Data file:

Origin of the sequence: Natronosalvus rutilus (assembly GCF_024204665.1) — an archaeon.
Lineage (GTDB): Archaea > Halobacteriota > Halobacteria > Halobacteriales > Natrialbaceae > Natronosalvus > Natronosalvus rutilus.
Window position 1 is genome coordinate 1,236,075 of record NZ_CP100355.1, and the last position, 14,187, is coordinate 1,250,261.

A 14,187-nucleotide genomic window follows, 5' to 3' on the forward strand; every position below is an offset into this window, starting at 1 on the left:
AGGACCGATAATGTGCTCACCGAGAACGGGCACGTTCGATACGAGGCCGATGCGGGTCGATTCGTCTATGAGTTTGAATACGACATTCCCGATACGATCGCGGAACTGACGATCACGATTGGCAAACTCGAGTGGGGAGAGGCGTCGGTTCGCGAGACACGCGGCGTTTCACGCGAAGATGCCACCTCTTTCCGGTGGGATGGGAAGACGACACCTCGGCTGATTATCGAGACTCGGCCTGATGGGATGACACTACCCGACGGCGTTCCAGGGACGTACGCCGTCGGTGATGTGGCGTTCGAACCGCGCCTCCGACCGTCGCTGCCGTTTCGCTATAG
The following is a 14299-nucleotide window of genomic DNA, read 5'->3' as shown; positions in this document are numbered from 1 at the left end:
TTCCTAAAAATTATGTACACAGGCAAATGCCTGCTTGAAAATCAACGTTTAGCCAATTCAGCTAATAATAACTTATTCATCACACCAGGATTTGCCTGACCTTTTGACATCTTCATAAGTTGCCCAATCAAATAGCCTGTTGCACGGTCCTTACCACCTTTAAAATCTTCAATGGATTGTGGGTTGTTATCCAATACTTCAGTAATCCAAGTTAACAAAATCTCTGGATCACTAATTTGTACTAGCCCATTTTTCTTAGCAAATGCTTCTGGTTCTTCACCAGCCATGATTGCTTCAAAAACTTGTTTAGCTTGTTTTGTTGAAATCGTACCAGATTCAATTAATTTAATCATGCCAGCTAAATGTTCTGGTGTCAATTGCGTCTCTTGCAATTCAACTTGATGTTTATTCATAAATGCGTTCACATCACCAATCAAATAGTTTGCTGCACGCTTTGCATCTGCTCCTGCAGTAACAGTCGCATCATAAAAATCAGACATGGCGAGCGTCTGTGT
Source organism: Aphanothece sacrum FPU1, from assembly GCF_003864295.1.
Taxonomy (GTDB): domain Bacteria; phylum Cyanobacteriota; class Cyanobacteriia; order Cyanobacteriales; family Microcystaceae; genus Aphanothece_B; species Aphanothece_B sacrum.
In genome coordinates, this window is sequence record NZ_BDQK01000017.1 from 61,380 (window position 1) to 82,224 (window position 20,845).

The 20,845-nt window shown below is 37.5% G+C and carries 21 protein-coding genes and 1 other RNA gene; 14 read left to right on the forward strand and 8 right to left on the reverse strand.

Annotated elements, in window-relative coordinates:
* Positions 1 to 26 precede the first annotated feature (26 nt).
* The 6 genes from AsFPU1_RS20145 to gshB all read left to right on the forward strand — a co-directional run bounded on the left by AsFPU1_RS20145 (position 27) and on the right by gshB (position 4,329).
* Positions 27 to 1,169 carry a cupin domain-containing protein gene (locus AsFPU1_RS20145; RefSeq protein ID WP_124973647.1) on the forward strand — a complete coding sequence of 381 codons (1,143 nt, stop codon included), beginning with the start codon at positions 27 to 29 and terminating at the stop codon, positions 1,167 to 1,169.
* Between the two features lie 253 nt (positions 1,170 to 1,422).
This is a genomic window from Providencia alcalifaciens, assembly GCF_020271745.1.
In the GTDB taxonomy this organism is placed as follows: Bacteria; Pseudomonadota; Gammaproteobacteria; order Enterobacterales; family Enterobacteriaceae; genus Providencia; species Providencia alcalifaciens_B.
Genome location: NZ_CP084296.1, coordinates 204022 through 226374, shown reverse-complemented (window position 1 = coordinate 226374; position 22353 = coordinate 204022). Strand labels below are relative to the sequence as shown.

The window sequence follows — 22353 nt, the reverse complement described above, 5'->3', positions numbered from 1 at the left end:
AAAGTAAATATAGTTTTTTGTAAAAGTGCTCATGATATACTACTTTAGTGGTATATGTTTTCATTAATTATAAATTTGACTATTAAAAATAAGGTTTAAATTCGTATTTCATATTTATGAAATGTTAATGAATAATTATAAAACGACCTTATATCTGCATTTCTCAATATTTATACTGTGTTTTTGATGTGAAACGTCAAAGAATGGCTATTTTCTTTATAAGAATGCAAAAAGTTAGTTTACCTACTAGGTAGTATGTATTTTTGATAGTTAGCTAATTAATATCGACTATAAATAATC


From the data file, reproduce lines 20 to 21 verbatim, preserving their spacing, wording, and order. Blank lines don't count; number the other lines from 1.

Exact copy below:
The window sequence follows — 22353 nt, the reverse complement described above, 5'->3', positions numbered from 1 at the left end:
AAAGTAAATATAGTTTTTTGTAAAAGTGCTCATGATATACTACTTTAGTGGTATATGTTTTCATTAATTATAAATTTGACTATTAAAAATAAGGTTTAAATTCGTATTTCATATTTATGAAATGTTAATGAATAATTATAAAACGACCTTATATCTGCATTTCTCAATATTTATACTGTGTTTTTGATGTGAAACGTCAAAGAATGGCTATTTTCTTTATAAGAATGCAAAAAGTTAGTTTACCTACTAGGTAGTATGTATTTTTGATAGTTAGCTAATTAATATCGACTATAAATAATC